There aren’t many policy disagreements between Harry Cohen and Jen McDonald, the two Democrats running in the District 1 Hillsborough County commission primary race next month. But Cohen’s 2016 vote for the controversial (and now defunct) “Tampa Bay Express” (TBX) proposal from the Florida Department of Transportation (FDOT) is definitely one of them.
What You Need To Know
- Harry Cohen served eight years on the Hillsborough County Commission
- Jen McDonald is a commercial insurance agent who runs her own business
- They disagree over the since rebranded TBX proposal to add express lanes on I-275 and I-4
“I think that was one of the worst things that you could support at the time,” McDonald said. She’s a Philadelphia native who has worked as a commercial insurance agent in Tampa for 17 years, including the last seven running her own business.
TBX was an ambitious, multi-billion dollar proposal from FDOT that most prominently included adding express toll lanes to both Interstate 275 and Interstate 4. The original proposal also called for FDOT to purchase homes for rights-of-way in Tampa Heights and Seminole Heights – a contentious idea that led to large grassroots opposition in those neighborhoods. A year later, FDOT rebranded the project to “Tampa Bay Next,” which still engenders opposition in some quarters.
Cohen defends his 2016 “yes” vote as a member of the Hillsborough Metropolitan Planning Organization. He says it was “complicated” because of the number of provisions that the plan included.
“So, while I shared a lot of the concerns of the residents of Seminole Heights and Tampa Heights about expressway encroachment, I was also very concerned about the bottleneck of Howard Franklin Bridge – four lanes coming into two when you’re entering Tampa from St. Petersburg. [It was] about access to the airport – about whether or not we would have a multimodal transportation center built one day in the area of the Westshore Interchange,” he said.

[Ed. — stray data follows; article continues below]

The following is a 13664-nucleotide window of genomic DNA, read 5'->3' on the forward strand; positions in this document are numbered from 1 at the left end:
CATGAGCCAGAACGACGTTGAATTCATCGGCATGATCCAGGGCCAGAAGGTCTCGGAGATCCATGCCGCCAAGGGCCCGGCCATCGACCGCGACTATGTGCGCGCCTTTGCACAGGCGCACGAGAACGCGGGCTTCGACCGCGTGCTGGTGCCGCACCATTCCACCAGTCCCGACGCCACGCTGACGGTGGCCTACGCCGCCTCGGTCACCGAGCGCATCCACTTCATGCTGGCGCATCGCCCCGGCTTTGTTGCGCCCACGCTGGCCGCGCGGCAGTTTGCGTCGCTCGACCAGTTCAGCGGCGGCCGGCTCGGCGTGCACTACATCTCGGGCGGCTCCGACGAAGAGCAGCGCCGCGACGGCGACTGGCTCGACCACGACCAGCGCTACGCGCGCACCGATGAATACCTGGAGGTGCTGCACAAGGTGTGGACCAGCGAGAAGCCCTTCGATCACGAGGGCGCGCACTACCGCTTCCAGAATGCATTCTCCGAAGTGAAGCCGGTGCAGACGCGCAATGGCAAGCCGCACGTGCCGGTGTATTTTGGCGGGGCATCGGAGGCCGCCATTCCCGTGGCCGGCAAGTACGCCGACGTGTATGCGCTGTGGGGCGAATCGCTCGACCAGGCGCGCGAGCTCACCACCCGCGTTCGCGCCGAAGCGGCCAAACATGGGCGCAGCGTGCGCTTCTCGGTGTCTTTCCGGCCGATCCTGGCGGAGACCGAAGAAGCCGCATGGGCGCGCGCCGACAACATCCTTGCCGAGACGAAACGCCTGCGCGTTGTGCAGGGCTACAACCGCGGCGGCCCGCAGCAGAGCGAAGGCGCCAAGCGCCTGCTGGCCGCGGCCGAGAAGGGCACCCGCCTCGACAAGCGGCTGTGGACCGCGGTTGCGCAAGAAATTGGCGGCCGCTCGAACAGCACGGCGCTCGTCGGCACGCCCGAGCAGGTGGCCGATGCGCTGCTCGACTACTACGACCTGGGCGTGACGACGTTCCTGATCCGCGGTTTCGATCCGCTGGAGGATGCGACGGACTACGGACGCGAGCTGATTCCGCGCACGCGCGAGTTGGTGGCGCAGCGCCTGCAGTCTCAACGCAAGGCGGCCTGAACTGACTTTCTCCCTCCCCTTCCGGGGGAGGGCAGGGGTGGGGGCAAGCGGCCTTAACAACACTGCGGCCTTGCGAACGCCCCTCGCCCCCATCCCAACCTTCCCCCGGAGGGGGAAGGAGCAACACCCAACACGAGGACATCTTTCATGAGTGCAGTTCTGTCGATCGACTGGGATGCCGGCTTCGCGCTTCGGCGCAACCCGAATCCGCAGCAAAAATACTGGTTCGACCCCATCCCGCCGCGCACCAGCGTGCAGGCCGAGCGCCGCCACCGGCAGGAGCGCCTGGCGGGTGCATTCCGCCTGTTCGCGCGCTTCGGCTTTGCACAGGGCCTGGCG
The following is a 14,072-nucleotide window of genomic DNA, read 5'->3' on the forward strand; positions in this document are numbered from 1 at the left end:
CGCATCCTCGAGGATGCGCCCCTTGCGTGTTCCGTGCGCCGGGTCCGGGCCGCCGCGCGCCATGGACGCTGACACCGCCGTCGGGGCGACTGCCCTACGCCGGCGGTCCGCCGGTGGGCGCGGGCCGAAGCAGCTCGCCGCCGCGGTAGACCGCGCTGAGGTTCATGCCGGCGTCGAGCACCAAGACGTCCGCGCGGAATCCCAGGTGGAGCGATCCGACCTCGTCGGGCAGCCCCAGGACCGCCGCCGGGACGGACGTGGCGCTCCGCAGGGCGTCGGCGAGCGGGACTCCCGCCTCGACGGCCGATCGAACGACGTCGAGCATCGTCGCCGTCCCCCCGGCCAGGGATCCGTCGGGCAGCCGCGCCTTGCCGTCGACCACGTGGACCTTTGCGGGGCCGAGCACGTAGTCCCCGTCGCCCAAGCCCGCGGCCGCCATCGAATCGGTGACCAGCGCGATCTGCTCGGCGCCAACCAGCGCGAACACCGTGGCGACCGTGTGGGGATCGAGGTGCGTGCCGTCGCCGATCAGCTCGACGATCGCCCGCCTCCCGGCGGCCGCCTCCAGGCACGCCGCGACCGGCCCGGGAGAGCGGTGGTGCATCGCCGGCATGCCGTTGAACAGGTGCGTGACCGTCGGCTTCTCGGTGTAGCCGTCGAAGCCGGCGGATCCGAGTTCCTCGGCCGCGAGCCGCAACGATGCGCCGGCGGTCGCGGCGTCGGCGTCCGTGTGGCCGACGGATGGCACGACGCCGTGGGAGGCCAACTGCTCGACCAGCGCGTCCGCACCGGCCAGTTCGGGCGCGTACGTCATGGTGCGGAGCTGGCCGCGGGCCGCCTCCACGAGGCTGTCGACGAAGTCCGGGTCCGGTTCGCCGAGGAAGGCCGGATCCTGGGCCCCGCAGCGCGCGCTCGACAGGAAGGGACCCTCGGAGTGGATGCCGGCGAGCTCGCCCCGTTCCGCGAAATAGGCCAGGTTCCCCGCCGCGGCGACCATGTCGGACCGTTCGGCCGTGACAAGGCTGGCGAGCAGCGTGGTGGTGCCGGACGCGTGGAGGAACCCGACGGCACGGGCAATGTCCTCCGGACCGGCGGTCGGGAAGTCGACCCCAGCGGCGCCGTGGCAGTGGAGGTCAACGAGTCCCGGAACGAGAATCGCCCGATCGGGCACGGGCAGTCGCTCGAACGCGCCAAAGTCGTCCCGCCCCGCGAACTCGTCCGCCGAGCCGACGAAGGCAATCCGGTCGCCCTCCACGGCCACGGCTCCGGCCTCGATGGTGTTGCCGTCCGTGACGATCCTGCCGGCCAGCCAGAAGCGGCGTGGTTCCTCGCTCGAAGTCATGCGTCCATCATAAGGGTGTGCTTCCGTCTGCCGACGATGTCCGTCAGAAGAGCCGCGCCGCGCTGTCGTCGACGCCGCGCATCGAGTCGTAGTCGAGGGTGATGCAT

“So there were an awful lot of moving pieces of that vote, and sometimes it’s not possible to separate things out.”
While Cohen is known for his intense, cerebral approach to public policy, McDonald is also well versed on issues like transportation and growth management – some of the big issues that the county commission has been dealing with for years.
She says she felt compelled to seriously consider running because of her frustrations with the commission when it came to putting a referendum on the ballot to fund transportation. That ultimately happened in November of 2018 when the group All for Transportation led an effort to get the public to approve a one-cent sales tax. However, the issue has been legally contested and is now in the hands of the Florida Supreme Court.
With the potential that the state’s high court could strike down the referendum, some Democrats on the board back in April pushed to approve a similar proposal on this November’s ballot as a back-up plan. However, that didn’t come to fruition.